Rik Worth 1st May 2020
Earlier this month, as we all went into isolation and 5G was being rolled out by mobile phone providers, the conspiracy theory that 5G caused coronavirus (it doesn’t by the way) surfaced and resulted in telephone engineers being verbally assaulted and attacked as well as telephone masts in the UK being set on fire.
It reassuring to think this behaviour is as isolated and rare as it is stupid and dangerous. But, the chances it’s entirely possible ruining your own mobile phone coverage to avoid getting an infection is just the start of otherwise regular decent folk losing their minds over technology.
Science fiction writer Arthur C. Clarke’s quote, “Any sufficiently advanced technology is indistinguishable from magic” is usually used to point out the wonders, complexity and potential of technology. What is often missed is how humans have reacted to magic and those with arcane knowledge throughout history. They accused them of being witches and did deeply unpleasant things to them.
It may seem preposterous to think 5G is akin to magic, but the reality is, for most people, it’s inexplicable. Think about it: how well do you understand the technology that you interact with every single day? Chances are unless it’s your job, your knowledge of how your fridge, mobile phone and internet function is limited to knowing when they have stopped working and that someone else needs to fix it for you. That’s not a judgement, by the way. Time is finite and the complete mastery of all household technology is commendable but, in reality, an impractical use of time.
Once something is in the human imagination, we behave as though it is reality
This gap in our knowledge of technology, and the fact technological change is happening at an accelerated rate (as in, more new technology is being invented more quickly than ever before) creates a disconnect between what the average person thinks technology can achieve and reality. Technology doesn’t have to be sufficiently advanced to be magical. Humans are perfectly capable of imagining the magic is there as things are now. And once something is in the human imagination, we behave as though it is reality. To quote writer and magician, Alan Moore: “The one place Gods inarguably exist is in our minds where they are real beyond refute, in all their grandeur and monstrosity.”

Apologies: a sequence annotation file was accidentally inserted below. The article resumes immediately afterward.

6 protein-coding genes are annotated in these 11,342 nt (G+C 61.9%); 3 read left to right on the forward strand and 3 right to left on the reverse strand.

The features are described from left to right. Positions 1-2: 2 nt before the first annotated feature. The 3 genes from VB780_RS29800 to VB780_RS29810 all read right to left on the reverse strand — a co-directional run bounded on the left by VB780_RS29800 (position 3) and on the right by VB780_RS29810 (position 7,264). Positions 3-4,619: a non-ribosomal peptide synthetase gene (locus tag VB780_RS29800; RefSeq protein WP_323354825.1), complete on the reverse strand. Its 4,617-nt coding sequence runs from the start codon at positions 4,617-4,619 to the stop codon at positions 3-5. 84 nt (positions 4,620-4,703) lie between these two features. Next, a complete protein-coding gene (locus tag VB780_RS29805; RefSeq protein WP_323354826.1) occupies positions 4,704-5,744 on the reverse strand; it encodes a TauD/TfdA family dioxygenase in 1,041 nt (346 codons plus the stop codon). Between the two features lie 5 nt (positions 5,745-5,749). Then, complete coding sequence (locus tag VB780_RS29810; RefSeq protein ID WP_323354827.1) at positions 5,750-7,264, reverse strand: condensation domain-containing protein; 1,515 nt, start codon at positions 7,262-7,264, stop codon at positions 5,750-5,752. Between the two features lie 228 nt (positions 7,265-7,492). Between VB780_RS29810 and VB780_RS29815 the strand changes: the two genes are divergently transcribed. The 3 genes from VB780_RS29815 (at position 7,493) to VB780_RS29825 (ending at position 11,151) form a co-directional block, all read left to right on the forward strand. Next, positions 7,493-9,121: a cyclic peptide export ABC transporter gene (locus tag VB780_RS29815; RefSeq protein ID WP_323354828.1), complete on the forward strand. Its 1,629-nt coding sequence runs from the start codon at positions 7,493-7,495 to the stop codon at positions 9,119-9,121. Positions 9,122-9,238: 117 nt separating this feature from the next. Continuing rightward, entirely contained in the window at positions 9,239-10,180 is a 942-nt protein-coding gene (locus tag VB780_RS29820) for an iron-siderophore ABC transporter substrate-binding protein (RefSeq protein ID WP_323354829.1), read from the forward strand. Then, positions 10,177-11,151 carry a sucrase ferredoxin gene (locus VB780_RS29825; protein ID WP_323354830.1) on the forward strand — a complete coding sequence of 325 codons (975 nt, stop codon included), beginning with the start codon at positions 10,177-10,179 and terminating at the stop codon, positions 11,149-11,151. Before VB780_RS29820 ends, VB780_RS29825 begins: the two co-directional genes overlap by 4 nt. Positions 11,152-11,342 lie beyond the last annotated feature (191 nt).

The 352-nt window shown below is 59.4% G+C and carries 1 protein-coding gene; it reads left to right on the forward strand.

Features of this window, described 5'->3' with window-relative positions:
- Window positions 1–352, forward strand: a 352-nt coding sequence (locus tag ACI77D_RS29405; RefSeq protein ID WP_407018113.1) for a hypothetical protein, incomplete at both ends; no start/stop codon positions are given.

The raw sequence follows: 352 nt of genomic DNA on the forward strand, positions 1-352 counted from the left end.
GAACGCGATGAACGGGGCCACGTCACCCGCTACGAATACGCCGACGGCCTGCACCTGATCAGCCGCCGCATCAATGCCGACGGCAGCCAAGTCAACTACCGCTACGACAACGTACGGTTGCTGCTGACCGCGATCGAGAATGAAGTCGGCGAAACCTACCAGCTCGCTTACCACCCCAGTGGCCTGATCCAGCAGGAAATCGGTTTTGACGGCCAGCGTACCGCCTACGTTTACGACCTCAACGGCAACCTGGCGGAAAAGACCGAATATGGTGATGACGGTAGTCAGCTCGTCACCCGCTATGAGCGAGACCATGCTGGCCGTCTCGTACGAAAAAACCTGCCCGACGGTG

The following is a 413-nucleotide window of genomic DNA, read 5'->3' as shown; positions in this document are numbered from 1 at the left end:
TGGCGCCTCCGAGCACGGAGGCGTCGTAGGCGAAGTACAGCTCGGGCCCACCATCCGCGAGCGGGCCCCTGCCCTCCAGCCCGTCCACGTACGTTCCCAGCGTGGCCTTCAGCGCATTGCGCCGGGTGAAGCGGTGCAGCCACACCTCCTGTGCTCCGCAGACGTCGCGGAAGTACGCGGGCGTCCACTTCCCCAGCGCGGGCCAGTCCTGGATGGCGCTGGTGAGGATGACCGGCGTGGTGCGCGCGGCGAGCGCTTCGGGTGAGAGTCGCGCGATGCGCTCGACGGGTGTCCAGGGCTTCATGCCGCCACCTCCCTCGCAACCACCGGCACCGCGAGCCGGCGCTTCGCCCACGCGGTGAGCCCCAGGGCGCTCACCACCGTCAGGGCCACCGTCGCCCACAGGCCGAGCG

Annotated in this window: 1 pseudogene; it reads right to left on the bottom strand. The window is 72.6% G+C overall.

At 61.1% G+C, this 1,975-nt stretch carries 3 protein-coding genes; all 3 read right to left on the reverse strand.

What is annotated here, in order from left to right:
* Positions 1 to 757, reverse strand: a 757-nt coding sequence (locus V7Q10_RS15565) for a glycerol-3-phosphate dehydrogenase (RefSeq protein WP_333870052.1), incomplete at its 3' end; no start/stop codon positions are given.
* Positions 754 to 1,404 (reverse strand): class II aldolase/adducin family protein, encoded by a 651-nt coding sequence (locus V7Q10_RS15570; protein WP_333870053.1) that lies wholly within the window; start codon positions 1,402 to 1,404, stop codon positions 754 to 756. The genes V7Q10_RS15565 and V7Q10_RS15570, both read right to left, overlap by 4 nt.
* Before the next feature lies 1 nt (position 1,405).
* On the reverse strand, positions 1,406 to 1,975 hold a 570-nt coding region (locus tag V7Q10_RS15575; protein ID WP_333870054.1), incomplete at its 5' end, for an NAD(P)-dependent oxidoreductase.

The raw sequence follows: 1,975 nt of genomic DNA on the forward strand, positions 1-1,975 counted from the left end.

Sadly, this means as technology increases in complexity at this increasing speed, humans will inevitably draw magical conclusions about the capability of these technologies. And so long as these conclusions detect sinister foul play, telephone masts will be destroyed and workers will be attacked. Depending on what technology we invent in the coming years (assuming we have some years coming to us) this sort of violent reaction will be more commonplace.
Futurist Alvin Toffler has described the psychological and social condition of stress, disorientation and being overwhelmed in the face of new technology as “future shock”. In short, it is the negative personal and social response to too much changing too quickly. Even within the last twenty years technology has changed so rapidly it has changed our lives. Heck, in the last twenty days, how many grandparents have had to learn how to use video calling technology, something younger generations may take for granted but has fundamentally changed what a generation of people assumed they knew about communication?
As technology advances, the world will start to make less sense to the average person
We’re on the cusp of finding out whether technology will allow huge sections of society to work from home. If it does, that will affect public transport, business cost and living conditions, creating future shock. And if it isn’t that, it’s the next revolutionary technology creeping over the horizon. Or the next one. Or the one after that.
Of course, the 5G conspiracy is just that, a conspiracy. It isn’t some Luddite response to industrialisation ruining society. But to again quote Moore: “The main thing that I learned about conspiracy theory, is that conspiracy theorists believe in a conspiracy because that is more comforting. The truth of the world is that it is actually chaotic. The truth is that it is not The Illuminati, or The Jewish Banking Conspiracy, or the Gray Alien Theory. The truth is far more frightening — Nobody is in control. The world is rudderless.”
As dangerous and ridiculous as conspiracy theories are, they almost a natural part of the human experience. Our brains are built to look for cause-effect connections and to make sense of the world. Conspiracy theories perform that function for the theorist. As technology advances, the world will start to make less sense to the average person and be less explicable. We will fill the holes in our knowledge with magical thinking and insane theories. It’s what we do.
Our comprehension of the technology we rely on is being (and will continue to be) outpaced by our creation of same technology, and our need to explain the darkness of the world means we’ll always imagine bogeymen machinating against us. As we advance as a species, at the same time, a conspiracy of technology is going to grow, and this is just the start.
Rik Worth 1st May 2020